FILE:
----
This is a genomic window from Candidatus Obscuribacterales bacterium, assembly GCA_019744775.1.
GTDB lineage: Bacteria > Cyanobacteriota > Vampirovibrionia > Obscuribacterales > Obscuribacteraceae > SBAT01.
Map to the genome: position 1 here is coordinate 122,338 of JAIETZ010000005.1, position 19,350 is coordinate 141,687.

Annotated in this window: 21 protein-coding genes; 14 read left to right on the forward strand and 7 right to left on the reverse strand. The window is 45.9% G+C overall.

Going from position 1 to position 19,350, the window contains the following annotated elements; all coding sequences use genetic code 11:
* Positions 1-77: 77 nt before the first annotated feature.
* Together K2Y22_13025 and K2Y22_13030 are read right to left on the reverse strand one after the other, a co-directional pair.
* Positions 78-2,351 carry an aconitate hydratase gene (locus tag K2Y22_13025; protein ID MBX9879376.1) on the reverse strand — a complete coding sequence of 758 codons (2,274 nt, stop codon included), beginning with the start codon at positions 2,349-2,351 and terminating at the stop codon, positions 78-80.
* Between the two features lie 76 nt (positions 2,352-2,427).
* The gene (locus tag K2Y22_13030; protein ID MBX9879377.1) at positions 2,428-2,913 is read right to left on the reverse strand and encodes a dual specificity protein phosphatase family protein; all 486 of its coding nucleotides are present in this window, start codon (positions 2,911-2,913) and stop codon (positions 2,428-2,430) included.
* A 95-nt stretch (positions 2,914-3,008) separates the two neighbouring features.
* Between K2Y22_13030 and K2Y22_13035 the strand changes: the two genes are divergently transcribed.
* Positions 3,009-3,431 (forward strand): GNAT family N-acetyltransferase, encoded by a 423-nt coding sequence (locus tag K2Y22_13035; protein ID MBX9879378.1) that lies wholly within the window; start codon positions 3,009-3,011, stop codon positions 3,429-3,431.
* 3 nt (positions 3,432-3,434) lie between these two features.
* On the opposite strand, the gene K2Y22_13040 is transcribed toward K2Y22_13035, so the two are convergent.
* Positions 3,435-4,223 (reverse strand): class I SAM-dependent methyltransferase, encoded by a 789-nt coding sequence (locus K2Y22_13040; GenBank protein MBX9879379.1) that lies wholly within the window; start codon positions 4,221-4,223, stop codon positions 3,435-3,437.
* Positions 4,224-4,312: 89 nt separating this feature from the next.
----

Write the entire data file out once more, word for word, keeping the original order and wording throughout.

This is a genomic window from Candidatus Obscuribacterales bacterium, assembly GCA_019744775.1.
GTDB lineage: Bacteria > Cyanobacteriota > Vampirovibrionia > Obscuribacterales > Obscuribacteraceae > SBAT01.
Map to the genome: position 1 here is coordinate 122,338 of JAIETZ010000005.1, position 19,350 is coordinate 141,687.

Annotated in this window: 21 protein-coding genes; 14 read left to right on the forward strand and 7 right to left on the reverse strand. The window is 45.9% G+C overall.

Going from position 1 to position 19,350, the window contains the following annotated elements; all coding sequences use genetic code 11:
* Positions 1-77: 77 nt before the first annotated feature.
* Together K2Y22_13025 and K2Y22_13030 are read right to left on the reverse strand one after the other, a co-directional pair.
* Positions 78-2,351 carry an aconitate hydratase gene (locus tag K2Y22_13025; protein ID MBX9879376.1) on the reverse strand — a complete coding sequence of 758 codons (2,274 nt, stop codon included), beginning with the start codon at positions 2,349-2,351 and terminating at the stop codon, positions 78-80.
* Between the two features lie 76 nt (positions 2,352-2,427).
* The gene (locus tag K2Y22_13030; protein ID MBX9879377.1) at positions 2,428-2,913 is read right to left on the reverse strand and encodes a dual specificity protein phosphatase family protein; all 486 of its coding nucleotides are present in this window, start codon (positions 2,911-2,913) and stop codon (positions 2,428-2,430) included.
* A 95-nt stretch (positions 2,914-3,008) separates the two neighbouring features.
* Between K2Y22_13030 and K2Y22_13035 the strand changes: the two genes are divergently transcribed.
* Positions 3,009-3,431 (forward strand): GNAT family N-acetyltransferase, encoded by a 423-nt coding sequence (locus tag K2Y22_13035; protein ID MBX9879378.1) that lies wholly within the window; start codon positions 3,009-3,011, stop codon positions 3,429-3,431.
* 3 nt (positions 3,432-3,434) lie between these two features.
* On the opposite strand, the gene K2Y22_13040 is transcribed toward K2Y22_13035, so the two are convergent.
* Positions 3,435-4,223 (reverse strand): class I SAM-dependent methyltransferase, encoded by a 789-nt coding sequence (locus K2Y22_13040; GenBank protein MBX9879379.1) that lies wholly within the window; start codon positions 4,221-4,223, stop codon positions 3,435-3,437.
* Positions 4,224-4,312: 89 nt separating this feature from the next.